FROM THE LEI STAFF: This is a good and useful article which may well cause the reader to ask him/herself the same question the author faced. That’s a good thing, and finding the answer is an even better thing.
Reposted by LEI
As a people person, I always enjoy visiting new places and new cities as it provides the opportunity to meet new people and spark new conversations, some of which can lead to some very thought-provoking discussions.
For example, a few weeks ago, I met with a group of leaders to exchange ideas on the growing challenges found in today’s increasingly uncertain global business environment. During this event, I had a one-on-one conversation with one of those leaders, a discussion which began with that typical starting point of sharing our respective stories of what lead us to the work we do today.
When I shared insights based on some of my recent writings on leadership, this leader asked me an intriguing question – ‘how do I go about inspiring others?’
Now many of us have examples of successful leaders who we look up to for inspiration and insight into how we can succeed in the endeavour of leading others. I’ve often been asked which leaders I gain inspiration from and while there are many examples, the ones I often cite are Nelson Mandela and Walt Disney.
But the interesting thing about this particular question is that it shifts our focus inwards onto ourselves in order to examine what we’re creating through our own leadership. That we move beyond simply evaluating our leadership in terms of various established metrics like goal achievement, productivity, and efficiency ratings, in order to ask ourselves what seeds are we planting in the hearts and minds of those we lead?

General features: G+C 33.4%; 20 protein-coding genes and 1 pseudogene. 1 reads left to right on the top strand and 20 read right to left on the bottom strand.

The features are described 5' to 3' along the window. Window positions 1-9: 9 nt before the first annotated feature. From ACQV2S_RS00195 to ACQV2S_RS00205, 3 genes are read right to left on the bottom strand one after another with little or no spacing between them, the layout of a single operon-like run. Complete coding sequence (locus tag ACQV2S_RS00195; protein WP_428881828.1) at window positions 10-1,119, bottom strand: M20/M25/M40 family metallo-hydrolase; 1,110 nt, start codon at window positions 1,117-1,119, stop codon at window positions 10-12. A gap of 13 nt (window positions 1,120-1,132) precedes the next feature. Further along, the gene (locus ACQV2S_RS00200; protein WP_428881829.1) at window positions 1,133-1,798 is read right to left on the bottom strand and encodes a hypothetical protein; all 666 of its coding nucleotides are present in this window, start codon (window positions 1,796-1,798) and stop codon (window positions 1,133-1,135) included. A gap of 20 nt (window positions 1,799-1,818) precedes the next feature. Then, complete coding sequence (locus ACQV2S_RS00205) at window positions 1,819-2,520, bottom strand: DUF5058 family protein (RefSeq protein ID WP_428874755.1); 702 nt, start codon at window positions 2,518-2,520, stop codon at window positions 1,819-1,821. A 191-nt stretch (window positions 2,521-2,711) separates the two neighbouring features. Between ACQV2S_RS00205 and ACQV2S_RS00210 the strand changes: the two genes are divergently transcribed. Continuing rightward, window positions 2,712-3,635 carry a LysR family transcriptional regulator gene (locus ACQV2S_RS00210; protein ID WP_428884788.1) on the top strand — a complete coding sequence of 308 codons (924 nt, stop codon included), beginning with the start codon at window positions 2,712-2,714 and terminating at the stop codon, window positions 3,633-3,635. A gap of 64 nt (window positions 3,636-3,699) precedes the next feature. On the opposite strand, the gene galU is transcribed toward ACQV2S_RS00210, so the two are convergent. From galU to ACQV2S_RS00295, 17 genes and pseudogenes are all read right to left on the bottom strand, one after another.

In other words, the question becomes less about who inspires us and shifts towards answering how are we inspiring those around us through our own actions and words?
As my conversation with this leader continued, it became clear that this was the concern he was having. Although he had facts and figures that proved he was helping his team to reach various assigned targets, he didn’t know if he was inspiring his employees the way his leadership heroes had inspired him. And what’s more, he admitted that he honestly didn’t know where to begin.
Granted, this query can seem to be a bit conceited. After all, if we think about those leadership figures we all admire and look up to, there’s a clear and undeniable reason why they’ve earned our respect and admiration.
And yet, there’s one question that revolves around every individual we look to as a source of inspiration and guidance for today’s leaders – do we see them as inspiring leaders because they achieved extraordinary things, or is it because they themselves were extraordinary in how they chose to lead?
It’s an important distinction to make as in my conversation with this leader, it was clear that he felt the only way he could inspire others in order ‘to keep those motivating fires going’ was by achieving remarkable things. And I’m sure many other leaders share this belief as well because of how we view these iconic leaders through that lens of their incredible achievements.